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Solving the water crisis in climate-ravaged Bangladesh

© UNICEF/ 2010/ Kiron
A young girl pumps water from the pond into the pond sand filter as women wait to collect water.

By Sophie McNamara

Satkhira district, Bangladesh, April 2010: For people living in Shyamnagar sub-district in Satkhira, south-west Bangladesh, climate change is not just something they read about in newspapers – it is a reality that affects their everyday lives.

“There used to be many seasons here, but now there are only two – the summer is very hot, and the winter is extremely cold. There isn’t enough rain so it creates a big problem to get safe water,” says Shahar Banu Khatoum, 33, a resident of Nine Sora village in Gabura union.

Experts predict that climate change will increase the frequency and severity of natural disasters. Sora residents have been affected by two major cyclones recently - Cyclone Sidr in November 2007 and Cyclone Aila in May 2009. When Aila hit, locals say the embankments were breached within about 10 minutes, causing widespread flooding that has still not receded.  Most of the ponds they used for drinking water became inundated with saltwater. Almost a year after the cyclone, embankments have not been repaired and new breaches have formed. Many people continue to live in makeshift huts of bamboo thatch and plastic sheeting, on the thin stretch of land that is above the high-tide line.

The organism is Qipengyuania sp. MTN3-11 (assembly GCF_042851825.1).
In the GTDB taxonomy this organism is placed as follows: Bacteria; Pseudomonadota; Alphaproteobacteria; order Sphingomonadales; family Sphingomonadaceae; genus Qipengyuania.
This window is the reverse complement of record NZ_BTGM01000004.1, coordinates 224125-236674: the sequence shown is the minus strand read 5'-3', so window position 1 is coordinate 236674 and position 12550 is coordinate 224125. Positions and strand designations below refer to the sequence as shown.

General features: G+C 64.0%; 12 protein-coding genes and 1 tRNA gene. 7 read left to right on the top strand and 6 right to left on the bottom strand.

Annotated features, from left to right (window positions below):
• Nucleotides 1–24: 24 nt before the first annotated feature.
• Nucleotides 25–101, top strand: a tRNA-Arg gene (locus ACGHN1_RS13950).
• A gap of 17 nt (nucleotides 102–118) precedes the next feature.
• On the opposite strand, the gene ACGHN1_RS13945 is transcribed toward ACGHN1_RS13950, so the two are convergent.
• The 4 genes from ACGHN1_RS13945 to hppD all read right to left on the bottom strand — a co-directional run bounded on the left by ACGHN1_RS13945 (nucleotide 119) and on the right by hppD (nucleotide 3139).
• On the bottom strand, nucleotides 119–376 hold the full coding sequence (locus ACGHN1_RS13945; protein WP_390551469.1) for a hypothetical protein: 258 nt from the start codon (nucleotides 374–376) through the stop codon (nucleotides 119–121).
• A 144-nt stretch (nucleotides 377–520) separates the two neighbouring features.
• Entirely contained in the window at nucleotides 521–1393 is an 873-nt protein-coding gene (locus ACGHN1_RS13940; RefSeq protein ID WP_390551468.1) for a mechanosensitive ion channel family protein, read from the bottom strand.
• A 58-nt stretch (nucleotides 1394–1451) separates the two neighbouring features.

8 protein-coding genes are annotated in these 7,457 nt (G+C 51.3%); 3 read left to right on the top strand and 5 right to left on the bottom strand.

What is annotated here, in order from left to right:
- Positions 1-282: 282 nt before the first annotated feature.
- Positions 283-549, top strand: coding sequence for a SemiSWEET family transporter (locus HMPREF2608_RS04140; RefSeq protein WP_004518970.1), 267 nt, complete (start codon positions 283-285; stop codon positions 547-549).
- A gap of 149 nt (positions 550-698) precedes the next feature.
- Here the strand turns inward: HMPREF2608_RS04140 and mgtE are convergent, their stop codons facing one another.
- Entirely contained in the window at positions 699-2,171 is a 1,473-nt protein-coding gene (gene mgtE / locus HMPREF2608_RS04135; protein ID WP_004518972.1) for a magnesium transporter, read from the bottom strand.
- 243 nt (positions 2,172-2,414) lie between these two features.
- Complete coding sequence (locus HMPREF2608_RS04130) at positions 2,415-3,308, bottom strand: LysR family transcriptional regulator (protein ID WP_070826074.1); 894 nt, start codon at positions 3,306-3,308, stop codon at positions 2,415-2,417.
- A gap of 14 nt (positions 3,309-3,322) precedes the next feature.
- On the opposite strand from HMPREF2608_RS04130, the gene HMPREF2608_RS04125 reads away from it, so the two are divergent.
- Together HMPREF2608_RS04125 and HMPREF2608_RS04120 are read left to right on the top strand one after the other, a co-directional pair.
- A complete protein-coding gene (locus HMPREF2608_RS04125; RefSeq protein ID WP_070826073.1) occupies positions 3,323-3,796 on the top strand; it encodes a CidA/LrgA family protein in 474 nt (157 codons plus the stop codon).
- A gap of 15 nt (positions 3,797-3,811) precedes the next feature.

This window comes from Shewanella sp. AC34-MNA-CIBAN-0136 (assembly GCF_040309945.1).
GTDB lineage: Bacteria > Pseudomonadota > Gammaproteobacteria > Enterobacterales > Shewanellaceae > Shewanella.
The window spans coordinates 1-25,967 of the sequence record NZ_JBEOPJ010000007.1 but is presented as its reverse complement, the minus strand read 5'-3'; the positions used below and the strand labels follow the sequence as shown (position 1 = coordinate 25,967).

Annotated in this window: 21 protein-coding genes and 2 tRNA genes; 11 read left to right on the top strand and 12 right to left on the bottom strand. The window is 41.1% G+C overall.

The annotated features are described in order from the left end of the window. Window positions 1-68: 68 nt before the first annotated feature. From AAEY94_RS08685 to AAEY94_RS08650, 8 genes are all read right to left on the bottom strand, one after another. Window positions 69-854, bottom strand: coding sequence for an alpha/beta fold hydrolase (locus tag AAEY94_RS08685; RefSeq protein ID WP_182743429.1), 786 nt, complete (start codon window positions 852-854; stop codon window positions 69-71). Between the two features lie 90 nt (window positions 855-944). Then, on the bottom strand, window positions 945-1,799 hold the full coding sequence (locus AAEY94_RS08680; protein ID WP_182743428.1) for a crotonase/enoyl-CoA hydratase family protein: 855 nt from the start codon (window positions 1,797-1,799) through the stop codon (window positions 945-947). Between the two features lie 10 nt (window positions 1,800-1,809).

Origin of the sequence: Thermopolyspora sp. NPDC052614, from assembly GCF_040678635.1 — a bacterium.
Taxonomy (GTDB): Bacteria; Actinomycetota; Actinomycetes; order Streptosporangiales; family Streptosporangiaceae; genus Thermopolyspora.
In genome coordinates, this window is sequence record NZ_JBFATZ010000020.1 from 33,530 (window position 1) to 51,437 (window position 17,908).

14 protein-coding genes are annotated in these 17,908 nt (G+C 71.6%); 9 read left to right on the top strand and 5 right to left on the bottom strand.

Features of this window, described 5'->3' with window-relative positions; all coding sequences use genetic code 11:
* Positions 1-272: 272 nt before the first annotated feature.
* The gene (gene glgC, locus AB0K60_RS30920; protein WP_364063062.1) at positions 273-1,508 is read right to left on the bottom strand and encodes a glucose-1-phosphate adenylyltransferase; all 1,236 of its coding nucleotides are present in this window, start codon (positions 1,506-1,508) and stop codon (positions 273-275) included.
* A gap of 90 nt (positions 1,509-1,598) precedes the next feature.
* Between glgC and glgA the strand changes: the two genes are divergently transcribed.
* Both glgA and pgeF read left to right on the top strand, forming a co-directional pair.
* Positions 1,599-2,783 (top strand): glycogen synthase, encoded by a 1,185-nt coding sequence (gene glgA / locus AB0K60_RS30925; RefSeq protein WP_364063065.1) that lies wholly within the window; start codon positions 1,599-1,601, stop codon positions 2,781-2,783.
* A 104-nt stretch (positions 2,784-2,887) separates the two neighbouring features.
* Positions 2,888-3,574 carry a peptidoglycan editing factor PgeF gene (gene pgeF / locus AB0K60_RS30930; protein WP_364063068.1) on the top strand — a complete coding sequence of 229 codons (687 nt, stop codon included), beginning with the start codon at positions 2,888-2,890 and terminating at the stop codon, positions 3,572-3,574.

Aside from the problems caused by Aila, most of the groundwater in the area is salty, so tubewells can not be used. This salinisation is expected to affect more areas as sea levels rise due to climate change.

“People face a huge water crisis in this area. The lack of drinking water is without a doubt the worst climate effect. There are only four functional tubewells in Gabura union – the rest are salty,” says Syed Rahman, from UNICEF’s local partner NGO, Progotir.

Filtering pond water
UNICEF is using several strategies to help overcome the drinking water crisis. In Nine Sora village, UNICEF supported Oxfam to excavate a freshwater pond and install two pond-sand filters to ensure the water was safe for drinking. A third filter was installed at the pond by the Department of Public Health Engineering with UNICEF support.

The filters work by passing pond water through four chambers: two filled with brick chips and two filled with sand. Each chamber removes progressively smaller particles until safe drinking water comes out of a tap attached to the filter.

“The brick chips reduce the turbidity [muddiness] of the water, while the sand removes bacteria and coliform. Every 2-3 months we test the water quality to make sure it is safe,” says Sujon Mondol, public health engineer from Progotir.

Each filter costs about 610 USD to install and is a simple and cost-effective way to provide thousands of people with drinking water. On this humid spring afternoon, a crowd is waiting to fill metal water pots with the filtered pond water. About 2000 households rely on this pond for drinking water, with many people returning 4-5 times a day for water. People walk up to 1.5 kilometres to reach the pond while others arrive in boats to transport the water to neighbouring villages.